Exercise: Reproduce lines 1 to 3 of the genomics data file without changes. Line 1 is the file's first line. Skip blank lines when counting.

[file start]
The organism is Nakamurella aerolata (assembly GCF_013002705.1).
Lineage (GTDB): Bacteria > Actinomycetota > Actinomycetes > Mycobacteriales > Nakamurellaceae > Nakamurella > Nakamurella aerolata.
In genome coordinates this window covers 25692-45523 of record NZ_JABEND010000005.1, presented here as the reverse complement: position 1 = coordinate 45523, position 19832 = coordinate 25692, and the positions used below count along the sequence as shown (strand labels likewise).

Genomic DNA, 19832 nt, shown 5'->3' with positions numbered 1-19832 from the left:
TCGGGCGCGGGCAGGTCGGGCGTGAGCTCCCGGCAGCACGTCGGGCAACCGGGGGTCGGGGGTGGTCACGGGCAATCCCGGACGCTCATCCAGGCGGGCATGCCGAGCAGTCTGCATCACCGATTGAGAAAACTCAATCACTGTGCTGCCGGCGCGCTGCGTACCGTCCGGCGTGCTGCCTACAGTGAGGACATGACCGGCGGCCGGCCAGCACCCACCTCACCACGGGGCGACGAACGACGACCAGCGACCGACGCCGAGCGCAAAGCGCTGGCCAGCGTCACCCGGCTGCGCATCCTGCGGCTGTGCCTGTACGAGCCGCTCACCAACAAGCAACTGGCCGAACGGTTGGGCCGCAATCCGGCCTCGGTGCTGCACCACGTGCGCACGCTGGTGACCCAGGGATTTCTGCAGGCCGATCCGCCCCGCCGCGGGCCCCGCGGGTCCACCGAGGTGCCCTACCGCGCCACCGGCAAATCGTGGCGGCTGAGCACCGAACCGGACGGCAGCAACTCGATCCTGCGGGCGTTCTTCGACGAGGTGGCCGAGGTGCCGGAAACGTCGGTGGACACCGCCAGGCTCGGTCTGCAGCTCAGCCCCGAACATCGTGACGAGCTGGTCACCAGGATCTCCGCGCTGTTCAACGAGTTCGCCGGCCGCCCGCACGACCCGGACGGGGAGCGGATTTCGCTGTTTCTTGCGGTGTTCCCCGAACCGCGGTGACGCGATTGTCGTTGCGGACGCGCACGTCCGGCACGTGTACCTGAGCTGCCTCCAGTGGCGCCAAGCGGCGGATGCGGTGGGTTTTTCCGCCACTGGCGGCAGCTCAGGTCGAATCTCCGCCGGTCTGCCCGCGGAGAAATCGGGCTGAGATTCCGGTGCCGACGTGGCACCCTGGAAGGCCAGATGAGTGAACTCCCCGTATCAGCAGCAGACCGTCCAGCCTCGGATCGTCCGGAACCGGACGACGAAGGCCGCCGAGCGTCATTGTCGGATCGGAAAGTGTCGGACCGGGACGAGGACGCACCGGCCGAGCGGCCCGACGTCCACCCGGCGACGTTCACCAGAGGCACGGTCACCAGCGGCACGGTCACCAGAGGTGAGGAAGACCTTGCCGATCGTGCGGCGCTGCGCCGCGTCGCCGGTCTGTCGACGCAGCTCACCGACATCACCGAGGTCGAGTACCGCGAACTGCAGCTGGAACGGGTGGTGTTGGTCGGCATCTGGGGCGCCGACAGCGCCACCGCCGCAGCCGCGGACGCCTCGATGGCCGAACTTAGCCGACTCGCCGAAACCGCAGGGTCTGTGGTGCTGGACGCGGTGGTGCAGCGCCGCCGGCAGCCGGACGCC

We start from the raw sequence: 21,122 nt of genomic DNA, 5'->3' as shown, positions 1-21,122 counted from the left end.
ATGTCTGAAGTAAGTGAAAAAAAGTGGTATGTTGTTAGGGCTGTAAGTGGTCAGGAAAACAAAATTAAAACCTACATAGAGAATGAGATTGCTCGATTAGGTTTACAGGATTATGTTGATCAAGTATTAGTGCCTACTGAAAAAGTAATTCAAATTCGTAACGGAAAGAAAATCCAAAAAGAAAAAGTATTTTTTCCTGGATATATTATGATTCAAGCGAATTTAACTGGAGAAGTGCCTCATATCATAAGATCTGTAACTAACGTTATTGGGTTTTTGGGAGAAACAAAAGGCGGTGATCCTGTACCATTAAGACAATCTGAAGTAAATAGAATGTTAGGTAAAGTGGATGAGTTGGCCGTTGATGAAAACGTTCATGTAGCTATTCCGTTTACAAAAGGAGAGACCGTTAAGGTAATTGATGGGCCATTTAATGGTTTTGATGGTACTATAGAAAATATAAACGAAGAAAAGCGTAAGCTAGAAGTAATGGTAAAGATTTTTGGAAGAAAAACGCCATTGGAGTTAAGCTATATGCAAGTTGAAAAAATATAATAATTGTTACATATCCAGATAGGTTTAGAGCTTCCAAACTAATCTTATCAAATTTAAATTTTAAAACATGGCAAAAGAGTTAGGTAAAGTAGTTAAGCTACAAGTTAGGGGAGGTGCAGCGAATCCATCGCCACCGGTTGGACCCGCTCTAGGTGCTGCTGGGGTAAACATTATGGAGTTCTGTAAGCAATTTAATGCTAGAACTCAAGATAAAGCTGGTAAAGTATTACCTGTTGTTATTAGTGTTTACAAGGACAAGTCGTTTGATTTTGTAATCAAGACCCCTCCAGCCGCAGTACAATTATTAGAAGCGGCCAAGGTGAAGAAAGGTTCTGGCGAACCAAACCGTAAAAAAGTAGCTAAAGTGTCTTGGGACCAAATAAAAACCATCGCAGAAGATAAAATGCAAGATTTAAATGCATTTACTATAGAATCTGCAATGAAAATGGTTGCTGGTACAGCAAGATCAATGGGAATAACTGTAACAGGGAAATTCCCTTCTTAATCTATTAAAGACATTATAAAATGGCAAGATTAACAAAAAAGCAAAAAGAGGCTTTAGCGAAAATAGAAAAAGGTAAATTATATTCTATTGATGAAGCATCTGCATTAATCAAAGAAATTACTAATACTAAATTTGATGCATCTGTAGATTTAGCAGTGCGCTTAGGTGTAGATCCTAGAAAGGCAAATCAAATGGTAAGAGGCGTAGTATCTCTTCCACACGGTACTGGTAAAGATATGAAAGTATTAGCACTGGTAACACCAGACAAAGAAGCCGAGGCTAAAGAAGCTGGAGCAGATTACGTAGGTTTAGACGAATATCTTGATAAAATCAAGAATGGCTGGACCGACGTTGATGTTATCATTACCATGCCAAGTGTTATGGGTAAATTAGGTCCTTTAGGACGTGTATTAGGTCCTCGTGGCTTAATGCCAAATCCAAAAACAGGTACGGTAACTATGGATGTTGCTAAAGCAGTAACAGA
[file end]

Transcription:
The organism is Nakamurella aerolata (assembly GCF_013002705.1).
Lineage (GTDB): Bacteria > Actinomycetota > Actinomycetes > Mycobacteriales > Nakamurellaceae > Nakamurella > Nakamurella aerolata.
In genome coordinates this window covers 25692-45523 of record NZ_JABEND010000005.1, presented here as the reverse complement: position 1 = coordinate 45523, position 19832 = coordinate 25692, and the positions used below count along the sequence as shown (strand labels likewise).